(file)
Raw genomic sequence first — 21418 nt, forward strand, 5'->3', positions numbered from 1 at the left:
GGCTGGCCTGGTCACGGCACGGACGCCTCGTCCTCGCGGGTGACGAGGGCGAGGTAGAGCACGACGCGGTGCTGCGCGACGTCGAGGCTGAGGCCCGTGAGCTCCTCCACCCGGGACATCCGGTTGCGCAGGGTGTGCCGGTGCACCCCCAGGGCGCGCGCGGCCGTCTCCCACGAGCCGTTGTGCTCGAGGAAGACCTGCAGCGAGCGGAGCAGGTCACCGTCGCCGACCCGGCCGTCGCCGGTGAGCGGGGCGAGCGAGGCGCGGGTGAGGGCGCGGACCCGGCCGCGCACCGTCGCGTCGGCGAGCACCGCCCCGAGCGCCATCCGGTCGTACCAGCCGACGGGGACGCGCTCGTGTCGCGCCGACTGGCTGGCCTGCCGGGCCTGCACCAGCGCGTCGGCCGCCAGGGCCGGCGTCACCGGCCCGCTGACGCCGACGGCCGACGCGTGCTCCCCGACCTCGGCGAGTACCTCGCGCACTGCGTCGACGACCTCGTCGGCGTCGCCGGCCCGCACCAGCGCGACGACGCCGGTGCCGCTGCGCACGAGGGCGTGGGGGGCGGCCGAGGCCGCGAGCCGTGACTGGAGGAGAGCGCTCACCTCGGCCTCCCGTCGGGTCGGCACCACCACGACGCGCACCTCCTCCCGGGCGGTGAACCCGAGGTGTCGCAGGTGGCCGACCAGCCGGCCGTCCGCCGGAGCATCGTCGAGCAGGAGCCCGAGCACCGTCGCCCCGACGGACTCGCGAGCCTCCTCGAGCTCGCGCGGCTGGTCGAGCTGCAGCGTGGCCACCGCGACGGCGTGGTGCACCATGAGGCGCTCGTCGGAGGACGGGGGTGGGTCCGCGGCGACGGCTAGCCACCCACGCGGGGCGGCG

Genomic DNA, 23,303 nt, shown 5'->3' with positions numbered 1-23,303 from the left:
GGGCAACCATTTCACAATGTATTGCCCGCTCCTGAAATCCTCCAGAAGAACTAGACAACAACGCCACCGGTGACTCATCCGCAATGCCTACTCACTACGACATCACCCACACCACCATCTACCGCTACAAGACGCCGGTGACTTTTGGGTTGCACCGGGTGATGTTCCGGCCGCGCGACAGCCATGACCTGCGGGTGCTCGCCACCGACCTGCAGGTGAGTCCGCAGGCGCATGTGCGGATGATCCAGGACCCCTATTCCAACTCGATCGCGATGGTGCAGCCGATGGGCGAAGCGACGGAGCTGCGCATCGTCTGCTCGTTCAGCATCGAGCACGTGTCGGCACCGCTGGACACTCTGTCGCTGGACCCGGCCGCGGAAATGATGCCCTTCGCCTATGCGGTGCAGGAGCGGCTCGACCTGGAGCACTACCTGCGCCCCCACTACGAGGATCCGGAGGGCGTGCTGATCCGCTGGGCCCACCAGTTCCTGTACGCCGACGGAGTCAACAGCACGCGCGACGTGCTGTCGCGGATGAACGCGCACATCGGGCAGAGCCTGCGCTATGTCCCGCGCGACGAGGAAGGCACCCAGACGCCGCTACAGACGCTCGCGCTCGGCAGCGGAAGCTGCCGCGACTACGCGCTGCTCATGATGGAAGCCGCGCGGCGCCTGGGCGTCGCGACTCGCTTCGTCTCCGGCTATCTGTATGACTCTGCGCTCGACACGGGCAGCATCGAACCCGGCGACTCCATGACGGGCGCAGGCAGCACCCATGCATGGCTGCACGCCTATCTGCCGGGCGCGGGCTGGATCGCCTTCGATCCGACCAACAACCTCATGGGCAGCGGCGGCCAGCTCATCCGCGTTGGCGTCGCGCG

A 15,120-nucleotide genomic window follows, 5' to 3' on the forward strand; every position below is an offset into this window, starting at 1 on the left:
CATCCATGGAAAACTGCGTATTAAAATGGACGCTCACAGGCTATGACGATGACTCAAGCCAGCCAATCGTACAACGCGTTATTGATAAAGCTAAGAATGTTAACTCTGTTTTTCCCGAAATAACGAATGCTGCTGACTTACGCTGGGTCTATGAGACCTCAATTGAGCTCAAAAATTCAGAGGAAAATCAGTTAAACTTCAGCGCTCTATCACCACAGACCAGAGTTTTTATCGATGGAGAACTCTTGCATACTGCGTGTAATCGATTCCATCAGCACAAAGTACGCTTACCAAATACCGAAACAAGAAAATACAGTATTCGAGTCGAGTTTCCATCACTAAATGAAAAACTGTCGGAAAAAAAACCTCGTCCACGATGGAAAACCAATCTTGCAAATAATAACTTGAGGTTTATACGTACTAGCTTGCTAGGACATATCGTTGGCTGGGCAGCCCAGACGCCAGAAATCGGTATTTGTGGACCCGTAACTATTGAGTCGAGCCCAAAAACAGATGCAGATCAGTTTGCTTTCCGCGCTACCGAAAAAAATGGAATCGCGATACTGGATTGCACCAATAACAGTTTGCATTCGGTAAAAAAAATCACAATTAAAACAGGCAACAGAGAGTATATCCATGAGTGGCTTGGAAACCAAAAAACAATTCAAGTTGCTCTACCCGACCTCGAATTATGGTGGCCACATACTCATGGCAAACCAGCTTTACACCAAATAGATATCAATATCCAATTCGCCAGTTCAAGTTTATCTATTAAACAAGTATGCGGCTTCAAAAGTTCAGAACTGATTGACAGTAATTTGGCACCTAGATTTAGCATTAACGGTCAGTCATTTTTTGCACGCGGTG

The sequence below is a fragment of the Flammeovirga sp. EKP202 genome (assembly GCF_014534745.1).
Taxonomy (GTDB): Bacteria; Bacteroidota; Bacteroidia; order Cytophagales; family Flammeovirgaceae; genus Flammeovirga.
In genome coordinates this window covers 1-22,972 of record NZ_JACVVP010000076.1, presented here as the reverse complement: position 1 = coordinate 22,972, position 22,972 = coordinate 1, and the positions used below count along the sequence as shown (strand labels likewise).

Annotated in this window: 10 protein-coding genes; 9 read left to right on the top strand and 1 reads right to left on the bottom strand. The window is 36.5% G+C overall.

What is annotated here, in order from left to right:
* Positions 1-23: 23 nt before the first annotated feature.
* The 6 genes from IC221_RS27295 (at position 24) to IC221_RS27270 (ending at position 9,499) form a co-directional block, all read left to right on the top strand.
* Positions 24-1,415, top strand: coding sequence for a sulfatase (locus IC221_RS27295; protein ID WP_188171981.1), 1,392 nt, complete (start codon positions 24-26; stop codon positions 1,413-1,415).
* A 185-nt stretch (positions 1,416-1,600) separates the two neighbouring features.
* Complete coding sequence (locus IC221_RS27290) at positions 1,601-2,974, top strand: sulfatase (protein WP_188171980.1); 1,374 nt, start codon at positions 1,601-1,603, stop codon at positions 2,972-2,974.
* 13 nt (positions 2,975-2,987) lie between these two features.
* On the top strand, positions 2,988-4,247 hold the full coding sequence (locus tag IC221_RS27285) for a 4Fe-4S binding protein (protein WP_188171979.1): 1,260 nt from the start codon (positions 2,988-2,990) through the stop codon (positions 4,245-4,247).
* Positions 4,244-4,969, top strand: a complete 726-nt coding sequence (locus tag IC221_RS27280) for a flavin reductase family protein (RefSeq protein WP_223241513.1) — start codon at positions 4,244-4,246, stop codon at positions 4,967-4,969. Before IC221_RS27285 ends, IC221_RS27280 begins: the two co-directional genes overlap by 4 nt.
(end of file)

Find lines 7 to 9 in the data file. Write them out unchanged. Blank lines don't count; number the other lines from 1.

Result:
The sequence below is a fragment of the Flammeovirga sp. EKP202 genome (assembly GCF_014534745.1).
Taxonomy (GTDB): Bacteria; Bacteroidota; Bacteroidia; order Cytophagales; family Flammeovirgaceae; genus Flammeovirga.
In genome coordinates this window covers 1-22,972 of record NZ_JACVVP010000076.1, presented here as the reverse complement: position 1 = coordinate 22,972, position 22,972 = coordinate 1, and the positions used below count along the sequence as shown (strand labels likewise).